tigtog said...

We may sneer at concepts like honor, courage, and duty

May we? I don't sneer at the concept, nor at actual instances. I'm suspicious of rhetoric that uses those words with profligacy.

But yes, I agree that the way that particular incident showed him a fierceness to Ekaterin that he had thought her marriage could have extinguished was extremely well done.

all-day-sci-fi said...

What is curious about so many comments on the Vorkosigan series is the lack of interest in the SCIENCE and Technology. It is all about the characters which Bujold does amazingly well.

But Komarr is about NEW PHYSICS which the FEMALE 5-space physicist points out. Another point is that the inventor is killed by his own invention because he made a mistake. This raises an issue similar to The Cold Equations. The Laws of Physics DO NOT CARE. Get them wrong and they can kill you.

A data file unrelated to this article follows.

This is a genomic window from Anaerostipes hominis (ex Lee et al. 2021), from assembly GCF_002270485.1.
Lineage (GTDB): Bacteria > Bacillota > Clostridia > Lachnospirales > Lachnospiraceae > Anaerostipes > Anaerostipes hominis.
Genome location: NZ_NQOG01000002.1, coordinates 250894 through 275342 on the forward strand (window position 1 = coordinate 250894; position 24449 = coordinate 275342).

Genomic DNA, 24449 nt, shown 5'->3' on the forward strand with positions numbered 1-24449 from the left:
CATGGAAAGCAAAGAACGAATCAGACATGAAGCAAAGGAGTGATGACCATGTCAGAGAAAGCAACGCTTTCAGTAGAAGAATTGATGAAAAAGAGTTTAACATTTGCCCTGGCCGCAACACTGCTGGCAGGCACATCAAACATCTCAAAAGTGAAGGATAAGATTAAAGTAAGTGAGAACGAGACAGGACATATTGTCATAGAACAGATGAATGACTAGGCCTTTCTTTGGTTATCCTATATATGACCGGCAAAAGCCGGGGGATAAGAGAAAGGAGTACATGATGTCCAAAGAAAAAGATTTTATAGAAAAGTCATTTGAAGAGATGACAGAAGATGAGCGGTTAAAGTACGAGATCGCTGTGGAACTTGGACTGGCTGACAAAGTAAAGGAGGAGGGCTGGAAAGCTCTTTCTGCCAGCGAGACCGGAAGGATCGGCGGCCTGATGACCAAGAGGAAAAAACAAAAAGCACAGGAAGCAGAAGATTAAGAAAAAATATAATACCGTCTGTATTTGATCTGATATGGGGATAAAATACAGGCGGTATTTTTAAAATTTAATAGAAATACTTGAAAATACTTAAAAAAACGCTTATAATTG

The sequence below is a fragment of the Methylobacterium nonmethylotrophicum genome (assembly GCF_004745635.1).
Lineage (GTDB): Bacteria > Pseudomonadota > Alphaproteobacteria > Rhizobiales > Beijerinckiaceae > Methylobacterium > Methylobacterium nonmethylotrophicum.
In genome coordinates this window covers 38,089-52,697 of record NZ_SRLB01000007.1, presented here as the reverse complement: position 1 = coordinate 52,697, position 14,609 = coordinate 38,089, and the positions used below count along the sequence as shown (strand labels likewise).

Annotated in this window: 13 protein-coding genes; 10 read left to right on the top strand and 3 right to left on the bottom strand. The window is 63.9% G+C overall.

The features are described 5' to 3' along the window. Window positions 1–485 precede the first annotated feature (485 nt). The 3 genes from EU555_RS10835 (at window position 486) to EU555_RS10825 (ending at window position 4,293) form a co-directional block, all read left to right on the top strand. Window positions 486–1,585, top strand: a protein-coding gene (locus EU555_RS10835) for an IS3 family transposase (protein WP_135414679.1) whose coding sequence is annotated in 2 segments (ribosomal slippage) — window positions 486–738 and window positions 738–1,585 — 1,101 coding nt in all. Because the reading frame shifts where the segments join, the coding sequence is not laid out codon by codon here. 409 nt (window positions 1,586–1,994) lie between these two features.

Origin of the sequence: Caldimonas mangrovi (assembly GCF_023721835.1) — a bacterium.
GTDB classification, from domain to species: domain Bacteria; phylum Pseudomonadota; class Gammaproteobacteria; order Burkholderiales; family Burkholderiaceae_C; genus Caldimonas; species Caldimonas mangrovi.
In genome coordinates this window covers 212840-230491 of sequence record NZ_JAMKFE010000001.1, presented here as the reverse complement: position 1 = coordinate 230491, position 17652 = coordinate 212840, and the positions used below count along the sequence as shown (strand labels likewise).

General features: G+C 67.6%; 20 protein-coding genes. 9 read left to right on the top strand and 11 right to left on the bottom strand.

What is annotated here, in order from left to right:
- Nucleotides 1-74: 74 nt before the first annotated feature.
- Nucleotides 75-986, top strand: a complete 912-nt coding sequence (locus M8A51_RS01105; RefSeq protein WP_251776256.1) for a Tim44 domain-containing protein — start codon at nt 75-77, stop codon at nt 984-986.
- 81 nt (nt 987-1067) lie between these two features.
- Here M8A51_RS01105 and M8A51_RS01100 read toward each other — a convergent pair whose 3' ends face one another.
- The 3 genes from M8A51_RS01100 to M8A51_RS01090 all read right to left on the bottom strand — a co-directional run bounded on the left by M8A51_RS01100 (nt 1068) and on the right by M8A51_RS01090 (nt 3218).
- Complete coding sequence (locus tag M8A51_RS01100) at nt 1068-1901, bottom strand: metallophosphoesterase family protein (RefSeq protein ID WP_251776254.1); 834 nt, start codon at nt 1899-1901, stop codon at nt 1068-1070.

Most of the people that talk about SCIENCE Fiction don't care about the SCIENCE. But most of the stuff called science fiction these days hardly makes the science or the people that do it interesting. It is just Harry Potter with space ships.

Anonymous said...

I admit I had to warm up to Ekaterin, and what it took was my own realization that she's not a flawless woman--she's just been trained by life to restrain herself to the point of seeming so.

-Amy

The Old Gringo said...